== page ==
Your horse suddenly pitches forward and drops out from under you. For a split second, his balance and yours teeter on the brink. Few things are more alarming than a horse stumbling, even for an experienced rider: Will he go down and take you with him?
Horses usually manage to stay upright when they trip, and (after you catch your breath) it’s tempting to quickly laugh these incidents off. Even when a horse stumbles repeatedly, you’ll hear people dismiss it: “He’s just lazy,” or “That’s just him.”
Yet it takes only one misstep for Twinkletoes to go down and flip over, with results that we’d all rather not contemplate. But let’s, briefly, contemplate them: You could be killed. So could your horse.
This is a problem you can’t ignore.
Stumbling in horses can be a training issue, but it can also have physical causes. We asked equine veterinarian Duncan Peters of Lexington, Kentucky, to explain those causes and what you can do to correct them. For the training angle, we went to longtime Massachusetts eventer Mark Weissbecker; you’ll find his advice in “Riding a Stumble” on the next page.
Anatomy of a Stumble
When your horse takes a good step forward, he brings his foreleg out in front of his body and sets his foot down squarely, the heel landing a split second before the toe sets down. He shifts his weight onto the bony column of the leg as his body passes over it, stabilizing the limb with ligaments, tendons, and muscles. Then the heel lifts, and the foot breaks over at the toe to come up and move forward again.
When he trips, it’s usually because he catches a toe. This can happen if he takes a short stride, puts his foot down toe first, or just fails to clear a tree root or some other obstacle in his path. The leg knuckles over instead of landing squarely, and suddenly it isn’t there to support his weight. He tips forward. Maybe it’s a momentary bobble and he quickly regains his footing. Maybe he scrambles to get his feet back under himself. Or maybe he goes down.
Fatigue, speed, and deep or uneven footing increase the risk of stumbling. In fact, given the right circumstances, any horse can stumble: He’s distracted—he looks off to the side to check out his buddies in the pasture or a person standing at the rail—and forgets to think about how and where he’s putting his feet down.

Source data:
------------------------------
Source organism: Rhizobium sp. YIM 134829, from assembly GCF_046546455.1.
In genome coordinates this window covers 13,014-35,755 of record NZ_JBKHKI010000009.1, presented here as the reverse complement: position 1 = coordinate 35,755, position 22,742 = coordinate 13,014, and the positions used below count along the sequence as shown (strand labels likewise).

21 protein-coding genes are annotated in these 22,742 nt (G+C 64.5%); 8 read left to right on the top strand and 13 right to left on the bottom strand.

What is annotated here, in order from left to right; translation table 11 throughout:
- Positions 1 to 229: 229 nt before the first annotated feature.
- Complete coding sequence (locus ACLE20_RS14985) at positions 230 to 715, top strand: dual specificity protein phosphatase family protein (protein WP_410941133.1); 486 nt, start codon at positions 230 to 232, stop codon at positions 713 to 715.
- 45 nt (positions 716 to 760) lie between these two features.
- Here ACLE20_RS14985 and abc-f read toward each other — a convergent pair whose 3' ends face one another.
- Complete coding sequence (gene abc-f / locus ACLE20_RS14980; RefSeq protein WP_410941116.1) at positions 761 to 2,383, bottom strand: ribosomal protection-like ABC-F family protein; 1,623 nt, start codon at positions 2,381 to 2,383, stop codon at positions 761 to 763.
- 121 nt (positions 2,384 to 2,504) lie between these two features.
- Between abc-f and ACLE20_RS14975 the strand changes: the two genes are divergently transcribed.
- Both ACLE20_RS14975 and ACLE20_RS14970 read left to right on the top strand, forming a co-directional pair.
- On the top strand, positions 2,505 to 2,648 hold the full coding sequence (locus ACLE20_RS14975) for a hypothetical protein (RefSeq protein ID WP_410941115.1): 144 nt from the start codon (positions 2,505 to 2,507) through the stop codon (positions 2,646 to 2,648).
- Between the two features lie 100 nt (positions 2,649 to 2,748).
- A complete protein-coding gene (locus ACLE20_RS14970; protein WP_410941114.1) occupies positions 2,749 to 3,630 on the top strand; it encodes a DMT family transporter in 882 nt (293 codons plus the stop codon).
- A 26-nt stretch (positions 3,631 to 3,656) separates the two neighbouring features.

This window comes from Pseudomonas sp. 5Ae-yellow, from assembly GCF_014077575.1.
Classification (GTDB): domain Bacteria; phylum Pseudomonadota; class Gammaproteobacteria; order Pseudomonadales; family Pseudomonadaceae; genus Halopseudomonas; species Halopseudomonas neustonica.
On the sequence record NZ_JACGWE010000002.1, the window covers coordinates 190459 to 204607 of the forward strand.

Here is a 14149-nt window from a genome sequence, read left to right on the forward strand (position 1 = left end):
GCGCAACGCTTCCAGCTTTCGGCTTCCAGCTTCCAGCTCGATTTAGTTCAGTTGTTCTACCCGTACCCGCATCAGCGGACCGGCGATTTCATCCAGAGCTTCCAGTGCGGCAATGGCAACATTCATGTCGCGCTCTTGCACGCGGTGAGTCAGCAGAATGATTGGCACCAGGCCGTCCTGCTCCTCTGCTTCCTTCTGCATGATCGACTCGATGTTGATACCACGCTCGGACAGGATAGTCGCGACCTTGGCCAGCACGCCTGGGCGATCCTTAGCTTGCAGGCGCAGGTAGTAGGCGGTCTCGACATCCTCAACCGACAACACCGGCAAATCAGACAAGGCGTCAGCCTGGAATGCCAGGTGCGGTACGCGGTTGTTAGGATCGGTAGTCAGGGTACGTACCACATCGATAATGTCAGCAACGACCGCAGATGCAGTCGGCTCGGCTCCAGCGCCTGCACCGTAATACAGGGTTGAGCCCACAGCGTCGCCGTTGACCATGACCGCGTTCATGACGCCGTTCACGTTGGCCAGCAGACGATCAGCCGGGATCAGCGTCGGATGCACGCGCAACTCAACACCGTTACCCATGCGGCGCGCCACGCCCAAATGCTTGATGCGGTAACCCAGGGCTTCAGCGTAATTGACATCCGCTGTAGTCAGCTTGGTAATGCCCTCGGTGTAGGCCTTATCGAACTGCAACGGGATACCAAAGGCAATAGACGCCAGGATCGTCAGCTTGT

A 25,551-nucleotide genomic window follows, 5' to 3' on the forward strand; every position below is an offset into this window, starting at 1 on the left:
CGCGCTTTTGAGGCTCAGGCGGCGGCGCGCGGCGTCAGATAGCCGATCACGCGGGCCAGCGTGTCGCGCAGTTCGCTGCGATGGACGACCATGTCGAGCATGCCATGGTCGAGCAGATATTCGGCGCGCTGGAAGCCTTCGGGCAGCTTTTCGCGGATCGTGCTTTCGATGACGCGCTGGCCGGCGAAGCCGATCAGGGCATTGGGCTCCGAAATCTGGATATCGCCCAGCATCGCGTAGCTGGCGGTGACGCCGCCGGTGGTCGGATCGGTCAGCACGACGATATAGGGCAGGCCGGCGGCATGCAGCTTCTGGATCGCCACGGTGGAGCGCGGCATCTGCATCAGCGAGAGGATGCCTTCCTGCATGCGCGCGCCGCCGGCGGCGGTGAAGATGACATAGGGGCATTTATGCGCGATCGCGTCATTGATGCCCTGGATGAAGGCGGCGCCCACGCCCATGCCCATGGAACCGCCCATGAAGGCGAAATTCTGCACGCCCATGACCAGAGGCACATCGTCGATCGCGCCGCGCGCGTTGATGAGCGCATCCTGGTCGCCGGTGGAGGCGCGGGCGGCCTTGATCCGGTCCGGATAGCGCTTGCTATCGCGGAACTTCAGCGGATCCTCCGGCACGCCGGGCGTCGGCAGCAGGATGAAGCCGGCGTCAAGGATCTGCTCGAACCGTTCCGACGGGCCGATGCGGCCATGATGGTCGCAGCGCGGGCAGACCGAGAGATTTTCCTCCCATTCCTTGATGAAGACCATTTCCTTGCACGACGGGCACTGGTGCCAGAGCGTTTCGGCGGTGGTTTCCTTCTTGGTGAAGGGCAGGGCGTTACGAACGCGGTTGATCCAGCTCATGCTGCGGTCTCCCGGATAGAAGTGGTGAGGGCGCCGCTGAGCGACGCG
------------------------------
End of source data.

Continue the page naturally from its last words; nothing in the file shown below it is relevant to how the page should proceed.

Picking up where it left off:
Inattentiveness is probably the most common cause of stumbling, especially for young horses, Dr. Peters says. This is a training and riding issue; it’s up to you, the rider, to keep your horse balanced, attentive to your aids, and thinking about where he’s going.
When do you know you have a more serious problem? Here are two red flags:
- Your horse stumbles or trips frequently or predictably. “When you begin to anticipate that your horse will trip in a given situation, such as going downhill or landing from a fence,” says Dr. Peters, “you need to find out what’s going on.”
- Your horse has trouble recovering his balance. He catches a toe, a problem that should be minor, but then scrambles to get his feet back under himself—or even goes down on his knees.
In many cases, getting to the bottom of a stumbling problem calls for a team effort, involving your vet, your farrier, and your trainer. Whoever you’re working with has to want to figure out the problem, not brush it off. Here, we’ll cover five common causes.
It’s His Build
Some conformation faults increase the risk of stumbling. The most common, Dr. Peters says, is a “downhill” build.
What happens: Horses typically carry 60 percent of their weight on their forelimbs. A horse that’s built downhill, with his hindquarters higher than his withers, carries extra weight on his forehand. The additional weight can make it harder for him to get his legs out in front of himself. He takes choppy strides as he puts his front feet down to catch himself, and thus is more likely to hook a toe and stumble—especially at speed.
Many young horses go through phases in which their hindquarters briefly outgrow their withers. In most of these cases, the horses’ withers eventually catch up. But some horses mature with this conformation, which a low head carriage will exacerbate.
On the other hand, some conformation faults that would seem most likely to cause stumbling may not, Dr. Peters says. In his experience, a horse that is over at the knee (knees cocked forward) is not more likely to stumble—as long as the lower-leg conformation is normal. But if the same horse also has very steep pasterns, he could be in trouble.